As we rapidly progress through the new millennium genetics comes down from pages of since-fiction novels into our lives. What we thought was not possible only 30 years ago now can be done in a matter of days. I am obviously talking about genome sequencing. But let’s not get ahead of ourselves and start from the beginning.
DNA was first isolated by Swiss physician Friedrich Miescher in 1869 when he discovered a microscopic material on the waste bandages. In 1878 German biochemist Albrecht Kossel isolated five primary nucleic bases or what he called “non-protein component of nuclein”. Later, in 1909 American biochemist Phoebus Levene discovered the chemical components of RNA to be sugar, base and phosphate nucleotide. He then went on to identify sugar in DNA to be deoxyribose in 1929 and suggested that DNA was a short, consequently repeating strings of nucleotides linked together via phosphate groups. First suggestion that inherited traits came from DNA and that DNA uses semi-conservative replication came from Russian biologist and a pioneer of modern genetics Nikolai Koltsov in 1927. Frist to prove that DNA carries the genetic information however was Frederick Griffith in 1928 when he proposed an experiment where one form of bacteria was transformed into the second form of bacteria by simply mixing dead cells of the first one with the living cells of the second one. 15 years after Griffith experiment in 1943 Oswald Avery, Colin MacLeod and Maclyn McCarty have carried out similar experiment to arrive to similar conclusion. Finally, in 1952 Alfred Hershey and Marthna Chase had confirmed that DNA indeed carries genetic material. At that time, it was believed that RNA was only found in plant cells where as DNA was found only in animal cells, but in 1933 while studying virgin sea urchin eggs Jean Brachet suggested that DNA was found in nucleus and RNA in present exclusively in cytoplasm of all cells. First X-ray image of DNA was taken by William Astbury in 1937, this image showed that DNA had a regular structure. You probably wouldn’t know all these names, but their work was essential for two scientists who in 1953 suggested what now is accepted to be the first correct double-helix model of DNA. Obviously, I am talking about Francis Crick and James Watson who worked together in Cavendish Laboratory in Cambridge University for two long years before coming up with this ingenious idea for DNA structure. Here I must also mention Rosalind Franklin and Raymond Gosling who used X-ray diffraction to capture an image of DNA, without their work it would take much longer for Watson and Crick to make their discovery. Later, in 1957 Crick presented the central dogma of molecular biology, which essentially predicted relationship between DNA, RNA and proteins.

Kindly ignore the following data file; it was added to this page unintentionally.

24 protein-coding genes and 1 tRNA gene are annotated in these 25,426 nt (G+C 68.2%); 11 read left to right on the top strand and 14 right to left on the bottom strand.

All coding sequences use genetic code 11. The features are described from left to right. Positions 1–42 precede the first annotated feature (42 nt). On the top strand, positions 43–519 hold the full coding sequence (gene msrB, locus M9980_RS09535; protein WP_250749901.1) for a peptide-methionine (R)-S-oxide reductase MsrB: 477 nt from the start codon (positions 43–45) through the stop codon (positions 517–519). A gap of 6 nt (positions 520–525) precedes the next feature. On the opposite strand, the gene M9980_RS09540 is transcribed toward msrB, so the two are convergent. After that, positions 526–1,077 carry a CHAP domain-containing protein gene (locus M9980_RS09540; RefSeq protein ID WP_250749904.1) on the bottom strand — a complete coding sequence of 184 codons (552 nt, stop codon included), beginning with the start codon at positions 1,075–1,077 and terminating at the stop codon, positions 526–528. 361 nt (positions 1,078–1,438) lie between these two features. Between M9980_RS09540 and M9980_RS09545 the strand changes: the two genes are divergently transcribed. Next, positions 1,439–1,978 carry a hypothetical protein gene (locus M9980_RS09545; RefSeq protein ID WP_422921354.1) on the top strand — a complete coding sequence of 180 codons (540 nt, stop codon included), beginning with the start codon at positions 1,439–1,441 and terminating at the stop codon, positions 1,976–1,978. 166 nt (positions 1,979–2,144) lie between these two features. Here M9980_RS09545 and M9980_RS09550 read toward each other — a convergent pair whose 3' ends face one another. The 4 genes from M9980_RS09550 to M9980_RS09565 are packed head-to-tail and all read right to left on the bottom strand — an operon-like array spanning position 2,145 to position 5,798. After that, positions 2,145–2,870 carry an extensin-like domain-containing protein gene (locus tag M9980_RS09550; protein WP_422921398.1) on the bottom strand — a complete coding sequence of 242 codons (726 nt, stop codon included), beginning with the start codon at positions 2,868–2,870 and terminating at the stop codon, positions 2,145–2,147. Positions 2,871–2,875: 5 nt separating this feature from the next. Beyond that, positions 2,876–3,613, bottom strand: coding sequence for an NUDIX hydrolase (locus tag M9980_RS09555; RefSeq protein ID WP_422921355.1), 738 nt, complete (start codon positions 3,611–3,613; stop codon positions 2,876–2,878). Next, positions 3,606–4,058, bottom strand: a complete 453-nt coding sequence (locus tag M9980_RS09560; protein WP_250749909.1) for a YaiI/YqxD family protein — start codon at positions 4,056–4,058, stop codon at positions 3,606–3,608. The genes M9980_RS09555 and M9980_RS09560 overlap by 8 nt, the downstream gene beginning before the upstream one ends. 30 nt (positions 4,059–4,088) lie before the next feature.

After the big discovery genome sequencing was just the matter of time and technology. Although first attempts were made only using organisms with very short DNA sequence in 1990 US government (nearly 40 year after the big discovery by Watson and Crick) launched the Human Genome Project (HGP). The aim of this project was to determine the sequence of nucleotide bases that make up the human DNA. Just over decade later on April 14, 2003 National Institutes of Health announced to the world that HGP was complete. Just to let know that now you can sequence you whole genome in a day and it will cost you a 1000$, when back in 1990 it took 13 years and cost US government $2.7 billion. As you can clearly see from these numbers consumption of both time and money have dropped dramatically since human genome was first sequenced. The reason for this change being next generation sequencing (NGS) or High-throughput methods. NGS are methods of sequencing DNA that came after initial methods of sequencing and enabled sequencing of DNA on a large scale with much smaller time and money consumption. There are multiple methods that are included in NGS, but not all of them may be used in mass genome sequencing. The first NGS technology was massive parallel signature sequencing (MPSS) that was developed in 1990, but it was so complex no laboratory would use it. First applicable NGS technology was preformed to sequence genome of E. coli in 2005. This was Polony sequencing, it provided >99.9999% accuracy and cost only 1/9 of the previous methods. There were some methods that couldn’t withstand the marked and were discarded as being non-competitive like 454 pyrosequencing. There are other methods: Illumina (Solexa) sequencing, combinatorial probe anchor synthesis (cPAS), SOLiD sequencing, Ion Torrent semiconductor sequencing, DNA nanoball sequencing, Heliscope single molecule sequencing, single molecule real time (SMRT) sequencing and Nanopore DNA sequencing. Also, there are multiple methods being developed as I write this sentence, some examples of them are tunnelling currents DAN sequencing, Sequencing with mass spectrometry ect.